On Transitioning to a FIFO Contractor

By Anthony English

We have a treat for y’all today. One of our enthusiastic students of Double Your Freelancing Rate and former student success story, Anthony English has found a new way of positioning himself in the marketplace.

He’s a FIFO contractor.

Not sure what that is?

Read on to hear all of the details. 

Screenshot 2015-08-27 at 5.58.25 PM

What is a FIFO contractor?

In the mining industry in Australia a few years ago, it was common to get fly-in-fly-out (FIFO) contractors. They were brought into remote areas for a very specific job and were able to attract much higher rates than the longer term employees.

How does that apply in IT?

It seems to me that especially for project work, it pays to think of yourself as a FIFO contractor. I don’t mean necessarily flying in to a different location, but the principle is the same: you come in for a very short term project, achieve the result, then leave.

That minimizes the risk for the business and you can afford to charge more (provided you show your value for their business problem). It’s riskier in that you don’t have long-term work, but the word soon gets around that you’re a high-value technical specialist who is focused on the business.

So you do a lot of travelling?

It’s not so much about having to travel. It’s more about showing the stakeholders that they’re in safe hands.

“You have an attitude that you’re a high-value contributor focused on getting results quickly.”

Think of it like an IT taxi driver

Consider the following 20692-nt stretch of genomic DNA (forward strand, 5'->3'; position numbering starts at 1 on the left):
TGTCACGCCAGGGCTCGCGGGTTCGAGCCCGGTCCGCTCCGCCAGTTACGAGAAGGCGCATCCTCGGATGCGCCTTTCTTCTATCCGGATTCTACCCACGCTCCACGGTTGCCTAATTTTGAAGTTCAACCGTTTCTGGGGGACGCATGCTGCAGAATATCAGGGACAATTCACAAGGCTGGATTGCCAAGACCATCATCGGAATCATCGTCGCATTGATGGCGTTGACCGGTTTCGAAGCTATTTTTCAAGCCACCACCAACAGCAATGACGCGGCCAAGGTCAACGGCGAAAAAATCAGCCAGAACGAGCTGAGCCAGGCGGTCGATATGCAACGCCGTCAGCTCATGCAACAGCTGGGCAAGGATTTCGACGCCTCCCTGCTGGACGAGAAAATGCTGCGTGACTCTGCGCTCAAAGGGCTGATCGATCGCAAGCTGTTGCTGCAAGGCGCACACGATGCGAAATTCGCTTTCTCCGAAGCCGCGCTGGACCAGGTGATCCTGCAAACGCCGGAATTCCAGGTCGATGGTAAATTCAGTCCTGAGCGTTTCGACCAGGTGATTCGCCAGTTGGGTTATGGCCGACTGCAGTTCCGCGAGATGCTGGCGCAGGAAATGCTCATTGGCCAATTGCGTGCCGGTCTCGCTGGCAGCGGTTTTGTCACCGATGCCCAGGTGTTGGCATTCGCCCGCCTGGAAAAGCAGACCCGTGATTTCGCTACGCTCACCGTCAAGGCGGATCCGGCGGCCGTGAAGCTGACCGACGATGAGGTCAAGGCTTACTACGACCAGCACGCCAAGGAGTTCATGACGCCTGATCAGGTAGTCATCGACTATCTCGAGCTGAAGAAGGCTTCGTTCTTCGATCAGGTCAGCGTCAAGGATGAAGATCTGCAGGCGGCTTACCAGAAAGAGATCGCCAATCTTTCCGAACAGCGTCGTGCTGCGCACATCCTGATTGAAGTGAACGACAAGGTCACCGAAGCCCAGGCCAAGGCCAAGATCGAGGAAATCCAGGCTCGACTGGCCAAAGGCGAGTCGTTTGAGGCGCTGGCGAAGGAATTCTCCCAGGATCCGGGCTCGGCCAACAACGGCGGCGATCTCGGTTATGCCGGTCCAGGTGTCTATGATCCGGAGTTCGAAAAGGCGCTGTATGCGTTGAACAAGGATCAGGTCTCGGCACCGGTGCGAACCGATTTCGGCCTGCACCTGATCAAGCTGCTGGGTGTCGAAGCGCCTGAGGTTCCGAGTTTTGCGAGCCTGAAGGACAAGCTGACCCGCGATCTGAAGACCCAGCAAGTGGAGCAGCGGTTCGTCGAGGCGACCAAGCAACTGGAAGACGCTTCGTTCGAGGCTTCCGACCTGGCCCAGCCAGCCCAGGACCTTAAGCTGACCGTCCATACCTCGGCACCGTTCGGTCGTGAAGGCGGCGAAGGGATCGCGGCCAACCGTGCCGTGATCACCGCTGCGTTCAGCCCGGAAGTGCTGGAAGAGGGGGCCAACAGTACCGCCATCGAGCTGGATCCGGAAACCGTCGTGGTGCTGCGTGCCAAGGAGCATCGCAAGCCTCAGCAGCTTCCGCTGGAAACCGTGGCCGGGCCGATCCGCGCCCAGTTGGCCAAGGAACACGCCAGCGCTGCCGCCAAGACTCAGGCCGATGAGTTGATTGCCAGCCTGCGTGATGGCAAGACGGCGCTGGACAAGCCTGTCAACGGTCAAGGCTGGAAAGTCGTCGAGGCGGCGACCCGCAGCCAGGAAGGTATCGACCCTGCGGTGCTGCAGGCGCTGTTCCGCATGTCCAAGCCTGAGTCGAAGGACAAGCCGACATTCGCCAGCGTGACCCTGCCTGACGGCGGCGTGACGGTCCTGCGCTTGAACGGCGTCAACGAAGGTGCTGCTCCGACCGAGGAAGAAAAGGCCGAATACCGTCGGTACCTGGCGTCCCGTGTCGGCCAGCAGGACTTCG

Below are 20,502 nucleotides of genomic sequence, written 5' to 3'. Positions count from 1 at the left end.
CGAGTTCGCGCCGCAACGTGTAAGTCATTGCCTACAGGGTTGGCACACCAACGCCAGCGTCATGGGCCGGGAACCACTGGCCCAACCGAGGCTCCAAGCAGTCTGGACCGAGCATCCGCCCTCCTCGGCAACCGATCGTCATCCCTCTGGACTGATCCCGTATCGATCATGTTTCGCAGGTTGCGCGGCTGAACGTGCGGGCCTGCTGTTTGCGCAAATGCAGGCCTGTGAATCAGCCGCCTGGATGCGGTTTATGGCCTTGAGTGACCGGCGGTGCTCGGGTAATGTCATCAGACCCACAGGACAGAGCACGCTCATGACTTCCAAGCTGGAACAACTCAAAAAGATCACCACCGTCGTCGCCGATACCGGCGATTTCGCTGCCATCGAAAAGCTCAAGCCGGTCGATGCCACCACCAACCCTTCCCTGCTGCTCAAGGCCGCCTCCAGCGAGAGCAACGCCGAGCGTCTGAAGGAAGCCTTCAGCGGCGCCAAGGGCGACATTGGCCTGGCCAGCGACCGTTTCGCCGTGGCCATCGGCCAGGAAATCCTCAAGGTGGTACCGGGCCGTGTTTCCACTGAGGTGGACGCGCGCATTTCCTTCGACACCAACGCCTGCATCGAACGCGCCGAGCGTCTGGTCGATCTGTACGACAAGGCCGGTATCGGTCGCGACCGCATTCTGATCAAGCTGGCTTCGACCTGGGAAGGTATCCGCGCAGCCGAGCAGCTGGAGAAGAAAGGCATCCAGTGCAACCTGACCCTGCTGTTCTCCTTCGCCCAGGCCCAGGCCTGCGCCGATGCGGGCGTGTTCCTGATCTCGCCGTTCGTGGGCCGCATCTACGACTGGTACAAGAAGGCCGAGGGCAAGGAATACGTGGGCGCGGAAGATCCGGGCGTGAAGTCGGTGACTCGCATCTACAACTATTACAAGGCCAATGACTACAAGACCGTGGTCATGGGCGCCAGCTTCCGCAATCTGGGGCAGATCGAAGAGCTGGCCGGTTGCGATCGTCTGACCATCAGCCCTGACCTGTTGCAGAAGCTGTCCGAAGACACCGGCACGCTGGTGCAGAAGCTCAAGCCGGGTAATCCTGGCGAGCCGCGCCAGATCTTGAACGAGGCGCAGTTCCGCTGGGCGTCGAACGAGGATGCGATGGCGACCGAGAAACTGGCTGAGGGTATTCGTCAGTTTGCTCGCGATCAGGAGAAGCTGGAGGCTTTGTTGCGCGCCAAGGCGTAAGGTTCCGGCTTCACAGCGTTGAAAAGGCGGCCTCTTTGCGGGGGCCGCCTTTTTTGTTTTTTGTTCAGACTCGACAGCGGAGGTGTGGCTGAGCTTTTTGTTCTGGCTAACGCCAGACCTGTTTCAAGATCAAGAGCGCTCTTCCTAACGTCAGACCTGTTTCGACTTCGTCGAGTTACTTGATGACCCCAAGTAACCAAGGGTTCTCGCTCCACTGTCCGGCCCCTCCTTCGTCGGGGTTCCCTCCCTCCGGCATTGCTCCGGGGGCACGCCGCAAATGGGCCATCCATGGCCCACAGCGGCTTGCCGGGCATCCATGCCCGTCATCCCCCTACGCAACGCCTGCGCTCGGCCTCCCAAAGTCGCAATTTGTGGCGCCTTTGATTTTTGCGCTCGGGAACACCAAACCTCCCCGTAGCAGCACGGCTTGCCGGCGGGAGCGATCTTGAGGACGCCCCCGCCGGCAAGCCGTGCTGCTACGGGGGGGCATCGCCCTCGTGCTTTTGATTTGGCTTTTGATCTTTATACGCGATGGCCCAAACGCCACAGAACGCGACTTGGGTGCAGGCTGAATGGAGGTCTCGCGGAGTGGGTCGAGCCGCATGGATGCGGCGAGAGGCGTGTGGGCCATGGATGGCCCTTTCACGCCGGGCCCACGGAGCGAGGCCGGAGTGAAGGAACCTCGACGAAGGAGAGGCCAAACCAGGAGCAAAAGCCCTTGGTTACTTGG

In projects we like to speak of roadmaps. That’s simply the path to take that will get you from point A to point B; in other words to take you from where you are to where you want to be.

Now the problem I see so often is that no one has really any idea of where they are or where they’re headed. They don’t know what success ought to look like for their project. They hop on the horse and start riding off in all directions.

Think of hiring a cab in a city that you’re not familiar with. If you don’t know where you are, it’s certainly going to be a help if the cab driver does. Now if the passenger doesn’t know where he’s going, or what it’s going to look like when he gets there, the cab driver can add plenty of value by telling them all about the destination.

Then the road map becomes easy.

“Turn back! You are going the wrong way!”

Often enough, you’ll find that companies are headed down rabbit trails, thinking that X will solve their underlying problem. So it’s really valuable to have someone come in and tell them not to waste their time on X.

For instance, I know the owner of a small retail business who thought the way to rank high in Google was to logon to his own website every day, pretending to be a customer. I’m no SEO guru, but I suspect that’s not the secret sauce to Google ranking. 😉

“I think there’s a lot of value in being able to show people where not to waste their energy.”

If you’re able to explain to them why they’re barking up the wrong tree (without embarrassing them … especially if they’ve paid big bucks for the tree), you can show value really quickly.

So how has “cab driving” worked out for you?

Actually, I recently had a lucky break. Someone I’d never heard of contacted me over LinkedIn. They had a problem. A very specific problem, connecting a storage device to their IBM Power System (that’s my field – I’ve been working on IBM’s AIX operating system for over 20 years).

I had a pretty good idea of how I could help, but it was such a specific problem, and as far as I knew at the time, a one-off task, that I had no idea how to charge for. So I suggested an initial engagement of 10 hours at about $220/hr (in US dollars).